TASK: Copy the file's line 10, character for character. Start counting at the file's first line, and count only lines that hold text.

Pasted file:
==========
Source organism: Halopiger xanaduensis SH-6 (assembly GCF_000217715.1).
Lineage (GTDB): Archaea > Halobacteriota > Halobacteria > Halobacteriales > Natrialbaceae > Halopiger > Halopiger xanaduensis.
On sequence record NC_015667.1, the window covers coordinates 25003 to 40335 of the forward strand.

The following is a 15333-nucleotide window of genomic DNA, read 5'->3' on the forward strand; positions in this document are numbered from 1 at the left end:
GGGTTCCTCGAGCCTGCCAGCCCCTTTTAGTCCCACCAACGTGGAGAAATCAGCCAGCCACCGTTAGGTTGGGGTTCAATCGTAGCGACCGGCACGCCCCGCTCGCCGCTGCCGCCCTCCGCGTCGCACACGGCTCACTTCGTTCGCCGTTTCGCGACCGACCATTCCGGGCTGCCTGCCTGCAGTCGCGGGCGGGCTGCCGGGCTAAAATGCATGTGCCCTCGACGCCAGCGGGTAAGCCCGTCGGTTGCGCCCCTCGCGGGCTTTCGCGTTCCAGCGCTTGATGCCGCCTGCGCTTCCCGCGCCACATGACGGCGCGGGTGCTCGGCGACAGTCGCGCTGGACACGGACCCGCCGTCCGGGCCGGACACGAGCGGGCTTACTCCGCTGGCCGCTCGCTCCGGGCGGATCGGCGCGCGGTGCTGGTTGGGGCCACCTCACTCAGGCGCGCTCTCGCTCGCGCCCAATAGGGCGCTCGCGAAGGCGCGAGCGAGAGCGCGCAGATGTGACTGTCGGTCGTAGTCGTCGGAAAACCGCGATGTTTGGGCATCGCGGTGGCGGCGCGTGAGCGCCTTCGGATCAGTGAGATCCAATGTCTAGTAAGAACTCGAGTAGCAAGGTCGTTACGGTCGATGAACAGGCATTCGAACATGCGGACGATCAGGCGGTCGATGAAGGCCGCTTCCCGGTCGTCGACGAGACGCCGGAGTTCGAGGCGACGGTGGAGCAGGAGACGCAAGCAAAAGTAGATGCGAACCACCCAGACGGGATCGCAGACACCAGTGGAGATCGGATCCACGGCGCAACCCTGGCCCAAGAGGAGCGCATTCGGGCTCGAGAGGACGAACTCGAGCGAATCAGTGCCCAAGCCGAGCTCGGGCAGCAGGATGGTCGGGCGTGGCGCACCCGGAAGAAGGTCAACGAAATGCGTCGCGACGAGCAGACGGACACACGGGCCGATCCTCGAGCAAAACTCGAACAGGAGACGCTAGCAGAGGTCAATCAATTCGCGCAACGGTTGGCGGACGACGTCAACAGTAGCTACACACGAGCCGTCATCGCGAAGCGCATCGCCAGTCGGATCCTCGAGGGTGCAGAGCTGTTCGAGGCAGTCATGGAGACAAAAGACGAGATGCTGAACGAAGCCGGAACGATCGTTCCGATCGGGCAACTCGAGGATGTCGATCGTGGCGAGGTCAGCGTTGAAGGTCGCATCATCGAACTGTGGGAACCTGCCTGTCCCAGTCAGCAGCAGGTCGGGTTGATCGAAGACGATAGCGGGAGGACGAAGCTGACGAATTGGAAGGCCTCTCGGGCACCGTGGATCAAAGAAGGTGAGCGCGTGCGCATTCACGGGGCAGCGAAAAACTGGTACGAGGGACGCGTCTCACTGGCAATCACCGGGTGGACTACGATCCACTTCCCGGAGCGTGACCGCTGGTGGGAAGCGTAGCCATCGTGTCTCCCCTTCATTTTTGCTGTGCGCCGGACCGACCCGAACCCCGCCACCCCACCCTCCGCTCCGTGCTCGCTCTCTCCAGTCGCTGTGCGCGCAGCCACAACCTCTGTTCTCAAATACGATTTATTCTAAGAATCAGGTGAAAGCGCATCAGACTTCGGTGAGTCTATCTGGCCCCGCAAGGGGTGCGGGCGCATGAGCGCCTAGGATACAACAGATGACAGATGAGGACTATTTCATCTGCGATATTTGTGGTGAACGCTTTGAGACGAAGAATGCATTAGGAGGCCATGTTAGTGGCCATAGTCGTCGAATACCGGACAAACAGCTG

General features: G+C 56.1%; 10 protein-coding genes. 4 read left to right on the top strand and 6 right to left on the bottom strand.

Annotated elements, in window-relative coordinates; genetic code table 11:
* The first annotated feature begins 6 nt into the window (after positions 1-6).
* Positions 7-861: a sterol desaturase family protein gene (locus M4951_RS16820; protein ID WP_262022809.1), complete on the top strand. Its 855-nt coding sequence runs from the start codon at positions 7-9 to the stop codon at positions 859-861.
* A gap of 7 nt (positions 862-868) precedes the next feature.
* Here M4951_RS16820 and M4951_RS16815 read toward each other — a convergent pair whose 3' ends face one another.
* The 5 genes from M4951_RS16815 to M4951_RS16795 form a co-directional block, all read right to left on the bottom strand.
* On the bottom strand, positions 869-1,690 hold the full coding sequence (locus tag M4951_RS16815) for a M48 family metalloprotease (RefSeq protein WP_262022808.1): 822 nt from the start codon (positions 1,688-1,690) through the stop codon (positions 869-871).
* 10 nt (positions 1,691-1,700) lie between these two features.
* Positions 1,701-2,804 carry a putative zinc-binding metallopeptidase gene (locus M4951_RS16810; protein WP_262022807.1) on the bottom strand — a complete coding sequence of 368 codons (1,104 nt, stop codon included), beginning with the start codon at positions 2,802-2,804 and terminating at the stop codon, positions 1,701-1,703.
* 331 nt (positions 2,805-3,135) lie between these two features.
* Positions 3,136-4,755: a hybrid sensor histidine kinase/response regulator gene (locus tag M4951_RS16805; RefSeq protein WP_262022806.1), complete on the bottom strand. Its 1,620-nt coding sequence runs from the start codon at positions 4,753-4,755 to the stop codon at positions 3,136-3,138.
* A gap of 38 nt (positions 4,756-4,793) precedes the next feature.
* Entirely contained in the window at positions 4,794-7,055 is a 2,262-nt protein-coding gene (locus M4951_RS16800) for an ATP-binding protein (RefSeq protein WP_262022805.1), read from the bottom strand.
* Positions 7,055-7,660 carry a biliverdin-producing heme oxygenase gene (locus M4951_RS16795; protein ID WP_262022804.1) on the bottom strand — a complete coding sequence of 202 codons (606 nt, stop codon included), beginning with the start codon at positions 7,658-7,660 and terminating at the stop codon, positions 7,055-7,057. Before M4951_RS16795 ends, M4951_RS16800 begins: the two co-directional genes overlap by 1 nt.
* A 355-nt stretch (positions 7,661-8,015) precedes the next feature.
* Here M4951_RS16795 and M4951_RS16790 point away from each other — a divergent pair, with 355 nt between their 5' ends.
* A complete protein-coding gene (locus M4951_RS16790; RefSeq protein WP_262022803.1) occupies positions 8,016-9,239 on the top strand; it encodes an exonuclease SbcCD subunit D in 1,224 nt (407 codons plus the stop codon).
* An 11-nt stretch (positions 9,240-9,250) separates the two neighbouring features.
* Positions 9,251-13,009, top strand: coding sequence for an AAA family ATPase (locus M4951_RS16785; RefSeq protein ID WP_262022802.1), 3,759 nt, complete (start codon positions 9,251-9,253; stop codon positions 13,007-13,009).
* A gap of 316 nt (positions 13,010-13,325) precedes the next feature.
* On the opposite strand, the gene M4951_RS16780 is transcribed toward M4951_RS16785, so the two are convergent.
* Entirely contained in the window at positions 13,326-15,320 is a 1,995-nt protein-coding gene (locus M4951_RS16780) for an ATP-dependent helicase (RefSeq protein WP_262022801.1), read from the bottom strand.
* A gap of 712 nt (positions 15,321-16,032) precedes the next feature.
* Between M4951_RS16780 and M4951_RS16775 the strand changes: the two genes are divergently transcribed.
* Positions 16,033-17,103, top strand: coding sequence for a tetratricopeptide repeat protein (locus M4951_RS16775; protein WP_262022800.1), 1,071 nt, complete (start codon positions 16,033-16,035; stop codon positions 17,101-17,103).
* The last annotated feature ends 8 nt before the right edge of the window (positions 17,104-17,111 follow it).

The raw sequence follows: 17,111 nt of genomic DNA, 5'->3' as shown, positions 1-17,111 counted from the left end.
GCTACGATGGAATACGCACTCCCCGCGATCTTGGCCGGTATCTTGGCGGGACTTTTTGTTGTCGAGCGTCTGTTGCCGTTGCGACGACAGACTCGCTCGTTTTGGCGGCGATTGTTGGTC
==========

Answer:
* A gap of 7 nt (positions 862-868) precedes the next feature.